Environment & Electric mobility: the perfect match
If we have to remind people every day, today, one day before the celebration of #WorldEnvironmentDay, it’s essential: one of the most solid commitments to reduce CO2 emissions and, consequently, to combat climate change, is substituting combustion vehicles with electric vehicles.
I’m not discovering anything new when I say that transportation, as a whole, is one of the most polluting sectors: it accounts for more than a quarter of greenhouse gas emissions according to a study by the European Environment Agency (EEA). That’s why electric mobility and a sustainable mobility model are essential to reduce these emissions.
Continuing research and technological improvement in green energy to definitively banish combustion is the way forward. Manufacturing companies like ours (with the necessary involvement of institutions and organizations) play a crucial role in this mission. Because any innovation we can contribute in battery efficiency and range, in improving design, recharging systems, braking systems, wind resistance… is one more grain of sand to contribute to the achievement of the 0 emissions target.
The Transport & Environment NGO recently published a new study showing that it takes fewer raw materials to manufacture an electric vehicle and during its useful life than an equivalent combustion engine vehicle and that the carbon footprint of electric vehicles is smaller, taking into account the entire life cycle of both technologies, from obtaining the fuel to the final recycling after its useful life.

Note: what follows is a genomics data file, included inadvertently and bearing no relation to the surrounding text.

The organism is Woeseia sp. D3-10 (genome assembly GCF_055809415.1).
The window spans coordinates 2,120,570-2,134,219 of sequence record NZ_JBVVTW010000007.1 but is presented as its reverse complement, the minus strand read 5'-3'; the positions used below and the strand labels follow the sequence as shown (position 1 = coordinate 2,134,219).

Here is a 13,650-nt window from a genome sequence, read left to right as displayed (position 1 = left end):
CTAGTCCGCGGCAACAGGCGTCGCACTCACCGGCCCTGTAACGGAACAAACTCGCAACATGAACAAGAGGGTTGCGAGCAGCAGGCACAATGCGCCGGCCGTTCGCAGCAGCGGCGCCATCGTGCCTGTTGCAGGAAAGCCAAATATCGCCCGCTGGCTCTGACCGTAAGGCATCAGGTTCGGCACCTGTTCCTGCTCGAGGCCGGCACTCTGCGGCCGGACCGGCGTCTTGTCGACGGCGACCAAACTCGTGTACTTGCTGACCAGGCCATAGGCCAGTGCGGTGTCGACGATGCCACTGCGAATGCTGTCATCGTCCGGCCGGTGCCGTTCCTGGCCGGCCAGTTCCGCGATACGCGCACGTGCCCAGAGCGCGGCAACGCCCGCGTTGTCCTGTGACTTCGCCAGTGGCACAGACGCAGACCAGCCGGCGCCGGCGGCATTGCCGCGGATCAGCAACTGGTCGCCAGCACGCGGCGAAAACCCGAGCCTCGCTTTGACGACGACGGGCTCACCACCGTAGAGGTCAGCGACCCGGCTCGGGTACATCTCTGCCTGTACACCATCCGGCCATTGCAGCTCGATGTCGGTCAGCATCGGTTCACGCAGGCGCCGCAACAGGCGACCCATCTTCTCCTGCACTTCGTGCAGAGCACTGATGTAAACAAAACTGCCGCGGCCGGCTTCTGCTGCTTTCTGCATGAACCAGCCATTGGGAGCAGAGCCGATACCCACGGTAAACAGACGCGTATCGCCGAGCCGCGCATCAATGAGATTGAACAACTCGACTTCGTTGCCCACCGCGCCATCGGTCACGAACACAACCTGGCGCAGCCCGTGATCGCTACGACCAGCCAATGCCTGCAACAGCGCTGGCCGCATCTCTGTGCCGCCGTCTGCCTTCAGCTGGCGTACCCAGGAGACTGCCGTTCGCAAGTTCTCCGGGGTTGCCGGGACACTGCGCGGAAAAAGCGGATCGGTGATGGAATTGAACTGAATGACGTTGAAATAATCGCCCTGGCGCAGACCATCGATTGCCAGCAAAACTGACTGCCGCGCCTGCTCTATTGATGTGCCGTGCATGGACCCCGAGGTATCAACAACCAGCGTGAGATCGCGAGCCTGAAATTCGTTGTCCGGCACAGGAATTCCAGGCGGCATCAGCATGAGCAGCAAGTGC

In addition, European legislation is increasingly mandating an increase in the percentage of electricity production from renewable sources, and improvements in battery recycling, for example, are reducing the need for new raw materials. It’s estimated that by 2035, in Europe, more than one-fifth of the lithium and nickel, and 65% of the cobalt, the metals needed to make a new battery, could come from recycling.
The impact of electric vehicle manufacturing on the environment will therefore be steadily decreasing. Much progress has been made in recent years and there’s no going back. The idea of the need for a paradigm shift in sustainable mobility finally seems to have taken hold. The present and the future of the motor industry is certainly electric and this transition will be quick, before the decade is up, and we’ll keep working and researching to continue making the dream of those of us who believe in it come true. Good news for the planet.
Sergio Martínez Campos
CEO, Hispano Suiza